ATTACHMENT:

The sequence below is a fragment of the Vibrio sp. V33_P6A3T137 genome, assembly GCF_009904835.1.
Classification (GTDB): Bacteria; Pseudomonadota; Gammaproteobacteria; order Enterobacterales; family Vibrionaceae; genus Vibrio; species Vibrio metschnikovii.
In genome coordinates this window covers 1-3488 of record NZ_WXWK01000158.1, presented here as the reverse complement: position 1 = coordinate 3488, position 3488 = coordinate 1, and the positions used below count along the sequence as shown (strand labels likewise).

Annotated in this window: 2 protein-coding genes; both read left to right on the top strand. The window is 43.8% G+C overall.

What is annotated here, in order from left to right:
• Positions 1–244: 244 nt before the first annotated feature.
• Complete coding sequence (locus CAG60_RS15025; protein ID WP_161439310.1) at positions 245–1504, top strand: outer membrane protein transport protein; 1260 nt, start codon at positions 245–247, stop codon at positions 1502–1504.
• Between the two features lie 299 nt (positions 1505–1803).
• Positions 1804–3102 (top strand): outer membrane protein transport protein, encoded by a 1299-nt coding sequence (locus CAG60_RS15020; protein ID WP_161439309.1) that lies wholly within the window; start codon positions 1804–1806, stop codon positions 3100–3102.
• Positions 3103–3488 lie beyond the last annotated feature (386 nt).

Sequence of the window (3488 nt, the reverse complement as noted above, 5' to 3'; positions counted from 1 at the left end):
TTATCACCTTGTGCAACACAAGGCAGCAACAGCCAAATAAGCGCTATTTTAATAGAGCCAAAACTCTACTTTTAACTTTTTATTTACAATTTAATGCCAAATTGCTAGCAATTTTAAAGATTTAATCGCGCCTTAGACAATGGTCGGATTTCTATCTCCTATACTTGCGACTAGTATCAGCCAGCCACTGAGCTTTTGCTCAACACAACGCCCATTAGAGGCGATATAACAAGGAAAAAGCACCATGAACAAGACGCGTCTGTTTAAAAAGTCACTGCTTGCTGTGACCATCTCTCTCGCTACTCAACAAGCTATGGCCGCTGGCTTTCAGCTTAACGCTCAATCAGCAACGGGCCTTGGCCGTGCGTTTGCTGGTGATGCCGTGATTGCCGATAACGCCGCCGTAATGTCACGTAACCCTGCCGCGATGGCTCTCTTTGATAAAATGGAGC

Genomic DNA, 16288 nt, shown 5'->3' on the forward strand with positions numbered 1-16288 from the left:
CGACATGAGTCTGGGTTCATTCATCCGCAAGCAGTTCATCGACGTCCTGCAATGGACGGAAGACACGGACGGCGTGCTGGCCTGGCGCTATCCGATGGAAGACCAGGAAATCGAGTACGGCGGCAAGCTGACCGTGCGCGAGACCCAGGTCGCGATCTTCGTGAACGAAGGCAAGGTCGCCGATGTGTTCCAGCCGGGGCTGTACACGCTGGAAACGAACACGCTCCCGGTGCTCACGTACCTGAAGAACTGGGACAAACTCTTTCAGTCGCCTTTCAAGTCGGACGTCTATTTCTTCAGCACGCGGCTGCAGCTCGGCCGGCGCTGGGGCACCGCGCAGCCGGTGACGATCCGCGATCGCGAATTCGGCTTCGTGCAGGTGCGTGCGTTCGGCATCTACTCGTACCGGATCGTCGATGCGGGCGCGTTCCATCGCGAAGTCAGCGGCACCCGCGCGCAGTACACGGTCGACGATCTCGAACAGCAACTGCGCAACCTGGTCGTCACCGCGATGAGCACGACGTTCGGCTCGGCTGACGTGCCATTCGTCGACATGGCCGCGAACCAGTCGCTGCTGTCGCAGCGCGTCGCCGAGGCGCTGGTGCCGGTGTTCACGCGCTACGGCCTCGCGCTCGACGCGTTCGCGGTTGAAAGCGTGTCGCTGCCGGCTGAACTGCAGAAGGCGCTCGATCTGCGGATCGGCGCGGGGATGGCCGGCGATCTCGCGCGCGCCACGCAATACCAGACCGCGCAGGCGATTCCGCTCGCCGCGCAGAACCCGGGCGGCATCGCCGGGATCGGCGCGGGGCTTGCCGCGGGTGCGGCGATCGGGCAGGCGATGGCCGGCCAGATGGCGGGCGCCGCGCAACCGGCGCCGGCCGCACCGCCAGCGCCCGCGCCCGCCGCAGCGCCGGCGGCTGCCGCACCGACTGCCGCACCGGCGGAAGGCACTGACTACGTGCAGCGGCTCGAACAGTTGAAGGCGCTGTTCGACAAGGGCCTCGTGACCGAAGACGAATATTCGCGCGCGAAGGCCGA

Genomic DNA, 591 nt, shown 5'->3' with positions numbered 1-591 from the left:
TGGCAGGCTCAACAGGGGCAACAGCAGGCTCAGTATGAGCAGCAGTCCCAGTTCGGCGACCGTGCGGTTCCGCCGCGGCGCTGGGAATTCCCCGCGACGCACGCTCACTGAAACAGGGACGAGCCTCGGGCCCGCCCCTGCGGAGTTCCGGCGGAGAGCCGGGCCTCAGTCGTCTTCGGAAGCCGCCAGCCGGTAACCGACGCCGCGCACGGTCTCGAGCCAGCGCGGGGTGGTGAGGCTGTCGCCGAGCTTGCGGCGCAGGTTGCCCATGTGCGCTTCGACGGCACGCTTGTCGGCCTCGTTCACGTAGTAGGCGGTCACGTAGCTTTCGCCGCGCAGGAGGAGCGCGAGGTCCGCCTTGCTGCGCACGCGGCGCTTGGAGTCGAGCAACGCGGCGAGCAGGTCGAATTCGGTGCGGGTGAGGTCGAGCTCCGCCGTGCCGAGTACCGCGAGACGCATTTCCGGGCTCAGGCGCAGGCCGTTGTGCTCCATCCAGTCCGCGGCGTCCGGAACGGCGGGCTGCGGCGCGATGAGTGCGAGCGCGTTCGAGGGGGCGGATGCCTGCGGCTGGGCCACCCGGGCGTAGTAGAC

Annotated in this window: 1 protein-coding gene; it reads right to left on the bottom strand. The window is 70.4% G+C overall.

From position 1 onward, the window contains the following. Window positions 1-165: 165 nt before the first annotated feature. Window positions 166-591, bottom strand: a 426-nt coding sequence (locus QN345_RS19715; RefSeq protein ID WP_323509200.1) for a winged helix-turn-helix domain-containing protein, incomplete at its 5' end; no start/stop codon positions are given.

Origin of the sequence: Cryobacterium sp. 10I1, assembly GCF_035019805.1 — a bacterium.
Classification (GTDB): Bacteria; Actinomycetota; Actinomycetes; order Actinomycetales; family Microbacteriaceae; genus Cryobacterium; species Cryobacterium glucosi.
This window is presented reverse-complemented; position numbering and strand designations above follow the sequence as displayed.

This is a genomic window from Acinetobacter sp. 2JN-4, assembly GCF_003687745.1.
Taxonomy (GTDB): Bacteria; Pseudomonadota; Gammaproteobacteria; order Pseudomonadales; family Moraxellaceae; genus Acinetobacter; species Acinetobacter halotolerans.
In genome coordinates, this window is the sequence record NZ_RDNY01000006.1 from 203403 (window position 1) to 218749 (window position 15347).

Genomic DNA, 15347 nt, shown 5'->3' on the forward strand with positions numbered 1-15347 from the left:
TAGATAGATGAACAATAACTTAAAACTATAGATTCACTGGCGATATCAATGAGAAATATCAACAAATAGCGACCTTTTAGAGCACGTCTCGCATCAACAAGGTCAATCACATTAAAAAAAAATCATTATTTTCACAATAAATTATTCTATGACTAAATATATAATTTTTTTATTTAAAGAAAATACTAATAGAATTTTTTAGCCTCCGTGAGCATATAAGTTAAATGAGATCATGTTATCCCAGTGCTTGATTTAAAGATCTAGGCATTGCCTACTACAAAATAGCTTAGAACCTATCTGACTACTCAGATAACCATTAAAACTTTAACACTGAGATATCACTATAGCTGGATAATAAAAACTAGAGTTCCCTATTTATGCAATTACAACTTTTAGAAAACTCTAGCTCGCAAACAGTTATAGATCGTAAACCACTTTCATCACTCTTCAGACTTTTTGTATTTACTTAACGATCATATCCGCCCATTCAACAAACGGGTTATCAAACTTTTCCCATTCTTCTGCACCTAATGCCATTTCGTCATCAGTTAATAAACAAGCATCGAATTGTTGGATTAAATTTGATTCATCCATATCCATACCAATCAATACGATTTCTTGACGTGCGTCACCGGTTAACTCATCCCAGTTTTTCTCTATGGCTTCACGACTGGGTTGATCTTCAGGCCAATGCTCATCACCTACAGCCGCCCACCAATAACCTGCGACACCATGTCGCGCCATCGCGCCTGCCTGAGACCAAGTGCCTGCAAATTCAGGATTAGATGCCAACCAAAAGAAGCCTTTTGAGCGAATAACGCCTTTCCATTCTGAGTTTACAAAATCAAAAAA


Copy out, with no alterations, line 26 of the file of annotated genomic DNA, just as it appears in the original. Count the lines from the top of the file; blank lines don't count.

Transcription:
TAGATAGATGAACAATAACTTAAAACTATAGATTCACTGGCGATATCAATGAGAAATATCAACAAATAGCGACCTTTTAGAGCACGTCTCGCATCAACAAGGTCAATCACATTAAAAAAAAATCATTATTTTCACAATAAATTATTCTATGACTAAATATATAATTTTTTTATTTAAAGAAAATACTAATAGAATTTTTTAGCCTCCGTGAGCATATAAGTTAAATGAGATCATGTTATCCCAGTGCTTGATTTAAAGATCTAGGCATTGCCTACTACAAAATAGCTTAGAACCTATCTGACTACTCAGATAACCATTAAAACTTTAACACTGAGATATCACTATAGCTGGATAATAAAAACTAGAGTTCCCTATTTATGCAATTACAACTTTTAGAAAACTCTAGCTCGCAAACAGTTATAGATCGTAAACCACTTTCATCACTCTTCAGACTTTTTGTATTTACTTAACGATCATATCCGCCCATTCAACAAACGGGTTATCAAACTTTTCCCATTCTTCTGCACCTAATGCCATTTCGTCATCAGTTAATAAACAAGCATCGAATTGTTGGATTAAATTTGATTCATCCATATCCATACCAATCAATACGATTTCTTGACGTGCGTCACCGGTTAACTCATCCCAGTTTTTCTCTATGGCTTCACGACTGGGTTGATCTTCAGGCCAATGCTCATCACCTACAGCCGCCCACCAATAACCTGCGACACCATGTCGCGCCATCGCGCCTGCCTGAGACCAAGTGCCTGCAAATTCAGGATTAGATGCCAACCAAAAGAAGCCTTTTGAGCGAATAACGCCTTTCCATTCTGAGTTTACAAAATCAAAAAA